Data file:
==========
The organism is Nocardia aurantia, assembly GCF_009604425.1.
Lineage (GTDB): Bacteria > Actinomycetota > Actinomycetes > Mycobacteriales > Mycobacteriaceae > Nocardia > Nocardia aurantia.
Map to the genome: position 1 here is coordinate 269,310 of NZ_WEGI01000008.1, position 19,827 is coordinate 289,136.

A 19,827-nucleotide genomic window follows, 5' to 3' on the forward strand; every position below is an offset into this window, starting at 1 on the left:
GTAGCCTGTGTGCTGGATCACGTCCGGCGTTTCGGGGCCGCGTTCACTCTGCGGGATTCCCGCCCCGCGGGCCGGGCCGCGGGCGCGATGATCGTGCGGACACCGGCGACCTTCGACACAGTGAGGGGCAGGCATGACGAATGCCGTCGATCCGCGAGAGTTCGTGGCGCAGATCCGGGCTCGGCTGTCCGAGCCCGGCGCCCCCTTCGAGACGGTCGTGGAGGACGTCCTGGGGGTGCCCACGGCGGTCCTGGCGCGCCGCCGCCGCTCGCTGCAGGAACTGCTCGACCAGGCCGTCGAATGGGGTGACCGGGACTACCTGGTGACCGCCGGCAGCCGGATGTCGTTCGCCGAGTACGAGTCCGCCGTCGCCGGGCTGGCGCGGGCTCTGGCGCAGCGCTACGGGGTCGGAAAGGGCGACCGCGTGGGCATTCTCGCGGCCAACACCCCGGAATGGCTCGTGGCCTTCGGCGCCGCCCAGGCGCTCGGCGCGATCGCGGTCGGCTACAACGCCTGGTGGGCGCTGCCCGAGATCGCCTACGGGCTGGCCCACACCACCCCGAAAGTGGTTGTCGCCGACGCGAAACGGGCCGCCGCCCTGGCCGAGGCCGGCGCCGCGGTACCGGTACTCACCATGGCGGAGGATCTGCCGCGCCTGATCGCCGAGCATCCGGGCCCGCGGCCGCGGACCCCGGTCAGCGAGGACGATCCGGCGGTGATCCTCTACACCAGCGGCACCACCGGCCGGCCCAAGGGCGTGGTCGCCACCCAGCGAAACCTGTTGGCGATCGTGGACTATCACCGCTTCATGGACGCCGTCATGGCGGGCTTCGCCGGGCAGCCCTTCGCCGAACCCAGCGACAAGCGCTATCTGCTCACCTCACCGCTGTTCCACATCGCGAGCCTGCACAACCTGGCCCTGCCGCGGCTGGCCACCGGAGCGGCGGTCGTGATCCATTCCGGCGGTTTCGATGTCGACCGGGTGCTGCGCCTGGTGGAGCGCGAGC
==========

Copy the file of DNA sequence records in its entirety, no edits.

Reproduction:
The organism is Nocardia aurantia, assembly GCF_009604425.1.
Lineage (GTDB): Bacteria > Actinomycetota > Actinomycetes > Mycobacteriales > Mycobacteriaceae > Nocardia > Nocardia aurantia.
Map to the genome: position 1 here is coordinate 269,310 of NZ_WEGI01000008.1, position 19,827 is coordinate 289,136.

A 19,827-nucleotide genomic window follows, 5' to 3' on the forward strand; every position below is an offset into this window, starting at 1 on the left:
GTAGCCTGTGTGCTGGATCACGTCCGGCGTTTCGGGGCCGCGTTCACTCTGCGGGATTCCCGCCCCGCGGGCCGGGCCGCGGGCGCGATGATCGTGCGGACACCGGCGACCTTCGACACAGTGAGGGGCAGGCATGACGAATGCCGTCGATCCGCGAGAGTTCGTGGCGCAGATCCGGGCTCGGCTGTCCGAGCCCGGCGCCCCCTTCGAGACGGTCGTGGAGGACGTCCTGGGGGTGCCCACGGCGGTCCTGGCGCGCCGCCGCCGCTCGCTGCAGGAACTGCTCGACCAGGCCGTCGAATGGGGTGACCGGGACTACCTGGTGACCGCCGGCAGCCGGATGTCGTTCGCCGAGTACGAGTCCGCCGTCGCCGGGCTGGCGCGGGCTCTGGCGCAGCGCTACGGGGTCGGAAAGGGCGACCGCGTGGGCATTCTCGCGGCCAACACCCCGGAATGGCTCGTGGCCTTCGGCGCCGCCCAGGCGCTCGGCGCGATCGCGGTCGGCTACAACGCCTGGTGGGCGCTGCCCGAGATCGCCTACGGGCTGGCCCACACCACCCCGAAAGTGGTTGTCGCCGACGCGAAACGGGCCGCCGCCCTGGCCGAGGCCGGCGCCGCGGTACCGGTACTCACCATGGCGGAGGATCTGCCGCGCCTGATCGCCGAGCATCCGGGCCCGCGGCCGCGGACCCCGGTCAGCGAGGACGATCCGGCGGTGATCCTCTACACCAGCGGCACCACCGGCCGGCCCAAGGGCGTGGTCGCCACCCAGCGAAACCTGTTGGCGATCGTGGACTATCACCGCTTCATGGACGCCGTCATGGCGGGCTTCGCCGGGCAGCCCTTCGCCGAACCCAGCGACAAGCGCTATCTGCTCACCTCACCGCTGTTCCACATCGCGAGCCTGCACAACCTGGCCCTGCCGCGGCTGGCCACCGGAGCGGCGGTCGTGATCCATTCCGGCGGTTTCGATGTCGACCGGGTGCTGCGCCTGGTGGAGCGCGAGC